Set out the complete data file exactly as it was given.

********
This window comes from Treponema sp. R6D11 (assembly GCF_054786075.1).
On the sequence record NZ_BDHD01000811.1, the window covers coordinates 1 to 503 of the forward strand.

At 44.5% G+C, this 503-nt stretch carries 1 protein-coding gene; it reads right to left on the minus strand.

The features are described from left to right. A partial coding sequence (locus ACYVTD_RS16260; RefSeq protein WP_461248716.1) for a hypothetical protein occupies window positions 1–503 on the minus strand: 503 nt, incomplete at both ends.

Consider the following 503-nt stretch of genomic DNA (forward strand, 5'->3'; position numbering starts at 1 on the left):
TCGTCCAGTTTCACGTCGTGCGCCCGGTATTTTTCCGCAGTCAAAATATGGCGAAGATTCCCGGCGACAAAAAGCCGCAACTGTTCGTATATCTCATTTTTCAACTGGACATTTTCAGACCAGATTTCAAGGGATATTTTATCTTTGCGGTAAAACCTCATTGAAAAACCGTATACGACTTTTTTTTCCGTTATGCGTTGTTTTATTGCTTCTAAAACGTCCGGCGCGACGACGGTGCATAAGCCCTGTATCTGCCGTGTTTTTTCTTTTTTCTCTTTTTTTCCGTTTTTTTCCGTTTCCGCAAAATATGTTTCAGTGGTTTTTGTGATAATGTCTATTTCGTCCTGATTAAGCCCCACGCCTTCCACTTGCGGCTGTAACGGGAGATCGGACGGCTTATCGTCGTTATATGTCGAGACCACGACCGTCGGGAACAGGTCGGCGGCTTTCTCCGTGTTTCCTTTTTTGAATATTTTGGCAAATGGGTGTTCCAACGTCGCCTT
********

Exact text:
This window comes from Treponema sp. R6D11 (assembly GCF_054786075.1).
On the sequence record NZ_BDHD01000811.1, the window covers coordinates 1 to 503 of the forward strand.

At 44.5% G+C, this 503-nt stretch carries 1 protein-coding gene; it reads right to left on the minus strand.

The features are described from left to right. A partial coding sequence (locus ACYVTD_RS16260; RefSeq protein WP_461248716.1) for a hypothetical protein occupies window positions 1–503 on the minus strand: 503 nt, incomplete at both ends.

Consider the following 503-nt stretch of genomic DNA (forward strand, 5'->3'; position numbering starts at 1 on the left):
TCGTCCAGTTTCACGTCGTGCGCCCGGTATTTTTCCGCAGTCAAAATATGGCGAAGATTCCCGGCGACAAAAAGCCGCAACTGTTCGTATATCTCATTTTTCAACTGGACATTTTCAGACCAGATTTCAAGGGATATTTTATCTTTGCGGTAAAACCTCATTGAAAAACCGTATACGACTTTTTTTTCCGTTATGCGTTGTTTTATTGCTTCTAAAACGTCCGGCGCGACGACGGTGCATAAGCCCTGTATCTGCCGTGTTTTTTCTTTTTTCTCTTTTTTTCCGTTTTTTTCCGTTTCCGCAAAATATGTTTCAGTGGTTTTTGTGATAATGTCTATTTCGTCCTGATTAAGCCCCACGCCTTCCACTTGCGGCTGTAACGGGAGATCGGACGGCTTATCGTCGTTATATGTCGAGACCACGACCGTCGGGAACAGGTCGGCGGCTTTCTCCGTGTTTCCTTTTTTGAATATTTTGGCAAATGGGTGTTCCAACGTCGCCTT